DCR ultimately selected Boston-based Architectural Heritage Foundation to redevelop the property. However, due to the high costs of renovation, it was agreed that there would have to be a for-profit component to subsidize the preservation work. Brighton Rep. Mike Moran had to get the law governing the Historic Curatorship Program amended to allow it, which took some time. AHF has partnered with Florida-based developer George Apostolicus to build condos on the side, tearing down the garages that aren’t part of the historic portions.

“Architectural Heritage Foundation is a preservation developer,” said company president Sean McDonnell. “The preservation piece is just to raise some money to do the preservation, but more importantly it’s also about how to get people in here doing fun things and getting them to come back and do them again.”

“Its true condition is reflected in its exterior condition,” Allen said. “Structurally, it was built incredibly well. Over the last 20 years we’ve kept the roof in decent shape and that really buys you a lot of time. There’s a functional heating system for part of the building, but for the most part there’s no functioning systems.”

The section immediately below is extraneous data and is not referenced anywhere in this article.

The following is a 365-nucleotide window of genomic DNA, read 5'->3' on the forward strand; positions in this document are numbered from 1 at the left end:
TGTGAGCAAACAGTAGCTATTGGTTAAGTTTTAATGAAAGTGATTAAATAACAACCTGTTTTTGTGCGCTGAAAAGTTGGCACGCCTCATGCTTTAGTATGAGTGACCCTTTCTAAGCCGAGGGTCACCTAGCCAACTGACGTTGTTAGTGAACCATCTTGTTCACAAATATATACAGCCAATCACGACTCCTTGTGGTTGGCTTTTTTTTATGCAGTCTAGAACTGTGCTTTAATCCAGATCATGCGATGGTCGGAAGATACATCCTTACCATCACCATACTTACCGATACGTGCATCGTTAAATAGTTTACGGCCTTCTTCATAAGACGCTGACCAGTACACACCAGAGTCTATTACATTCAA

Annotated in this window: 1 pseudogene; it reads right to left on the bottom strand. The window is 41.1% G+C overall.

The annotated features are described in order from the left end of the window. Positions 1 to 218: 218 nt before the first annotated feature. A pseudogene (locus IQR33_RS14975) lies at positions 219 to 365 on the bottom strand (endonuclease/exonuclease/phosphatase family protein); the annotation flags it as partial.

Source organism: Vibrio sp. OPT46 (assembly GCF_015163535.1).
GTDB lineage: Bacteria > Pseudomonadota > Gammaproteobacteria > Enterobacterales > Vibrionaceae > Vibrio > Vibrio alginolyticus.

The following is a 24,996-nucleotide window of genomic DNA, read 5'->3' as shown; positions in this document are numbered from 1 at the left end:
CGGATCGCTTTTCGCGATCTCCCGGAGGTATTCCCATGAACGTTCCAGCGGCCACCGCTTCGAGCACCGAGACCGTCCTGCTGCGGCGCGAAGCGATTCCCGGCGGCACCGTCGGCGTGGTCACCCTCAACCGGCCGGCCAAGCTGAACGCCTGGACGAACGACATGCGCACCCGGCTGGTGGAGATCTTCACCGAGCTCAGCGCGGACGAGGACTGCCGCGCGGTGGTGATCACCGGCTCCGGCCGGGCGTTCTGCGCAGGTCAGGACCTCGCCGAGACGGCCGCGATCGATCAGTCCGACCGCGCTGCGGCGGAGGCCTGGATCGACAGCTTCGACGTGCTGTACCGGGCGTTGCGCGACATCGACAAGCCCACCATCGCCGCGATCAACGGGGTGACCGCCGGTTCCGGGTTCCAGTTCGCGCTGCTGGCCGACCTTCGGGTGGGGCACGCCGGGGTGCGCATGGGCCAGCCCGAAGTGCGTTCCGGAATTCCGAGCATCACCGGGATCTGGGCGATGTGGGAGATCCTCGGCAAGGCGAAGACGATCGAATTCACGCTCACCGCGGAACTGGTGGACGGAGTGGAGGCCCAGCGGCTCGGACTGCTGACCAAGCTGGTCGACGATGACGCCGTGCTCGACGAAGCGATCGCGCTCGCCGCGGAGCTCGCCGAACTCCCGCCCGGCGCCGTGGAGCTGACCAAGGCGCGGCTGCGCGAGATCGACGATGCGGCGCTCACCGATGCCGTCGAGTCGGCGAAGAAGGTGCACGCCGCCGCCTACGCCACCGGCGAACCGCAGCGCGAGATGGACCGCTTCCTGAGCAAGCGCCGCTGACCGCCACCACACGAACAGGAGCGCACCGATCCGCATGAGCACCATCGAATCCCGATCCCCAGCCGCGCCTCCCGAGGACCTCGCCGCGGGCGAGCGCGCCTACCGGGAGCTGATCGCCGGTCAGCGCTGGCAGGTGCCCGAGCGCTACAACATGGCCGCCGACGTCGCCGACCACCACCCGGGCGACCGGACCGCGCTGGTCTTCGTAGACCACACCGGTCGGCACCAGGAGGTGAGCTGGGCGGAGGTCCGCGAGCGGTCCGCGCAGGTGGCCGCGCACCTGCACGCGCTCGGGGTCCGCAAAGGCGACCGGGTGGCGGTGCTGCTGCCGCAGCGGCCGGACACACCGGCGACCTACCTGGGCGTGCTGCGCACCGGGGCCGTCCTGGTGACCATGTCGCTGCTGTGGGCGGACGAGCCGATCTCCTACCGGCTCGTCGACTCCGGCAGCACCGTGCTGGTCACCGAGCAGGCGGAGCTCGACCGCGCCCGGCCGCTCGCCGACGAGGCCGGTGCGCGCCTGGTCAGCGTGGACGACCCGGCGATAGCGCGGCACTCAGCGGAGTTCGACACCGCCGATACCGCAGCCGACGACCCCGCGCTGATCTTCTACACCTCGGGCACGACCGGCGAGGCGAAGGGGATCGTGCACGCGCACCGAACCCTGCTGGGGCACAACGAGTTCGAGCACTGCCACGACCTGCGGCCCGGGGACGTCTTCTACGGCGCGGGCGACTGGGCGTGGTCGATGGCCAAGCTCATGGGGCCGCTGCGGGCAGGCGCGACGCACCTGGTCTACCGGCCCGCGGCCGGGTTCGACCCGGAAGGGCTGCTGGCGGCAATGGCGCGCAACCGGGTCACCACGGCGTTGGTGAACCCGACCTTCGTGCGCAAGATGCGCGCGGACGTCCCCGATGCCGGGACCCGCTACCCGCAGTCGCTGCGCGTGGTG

Many of the building’s windows are boarded up, the paint is chipping and the courtyard was littered with debris. Other structural elements were sagging or appeared water damaged, although the roof was in good condition.

“When we started looking down the road of redevelopment, the central focus was, how we can preserve this building,” Allen said. “That was first and foremost. So we wanted to see if anyone was out there who had an idea that’s feasible, that has a business plan that can make financial sense that preserves this building basically intact.”

About 25 people attended the meeting. AHF has nothing set in stone, but they do have ideas about what to do with the space. McDonnell said that one of their sources of inspiration was Granville Island in Vancouver. An historic industrial area, he said it’s been redeveloped into a mix of uses with a public market, performance space and community space.

One aspect that residents, McDonnell, Apostolicus and Allen all agreed on was that what would really make the project is making use of the Charles River. But there are no crossings of Soldiers Field Road there.

“(AHF) has done that and been really successful with a lot of similar projects, where they’ve incorporated the new (use) with historic preservation,” Allen said.

The new building will have to be architecturally compatible with the old, Allen added. He compared the requirement to the Liberty Hotel’s incorporation of the Charles Street Jail.

McDonnell said that the new construction would take longer than the renovation and that, if all went well with designing and permitting, construction could start with nine to 12 months.

Allen said he hoped his daughter will be walking by the time of the ribbon cutting.

 

Read the original article here.

Comments are closed.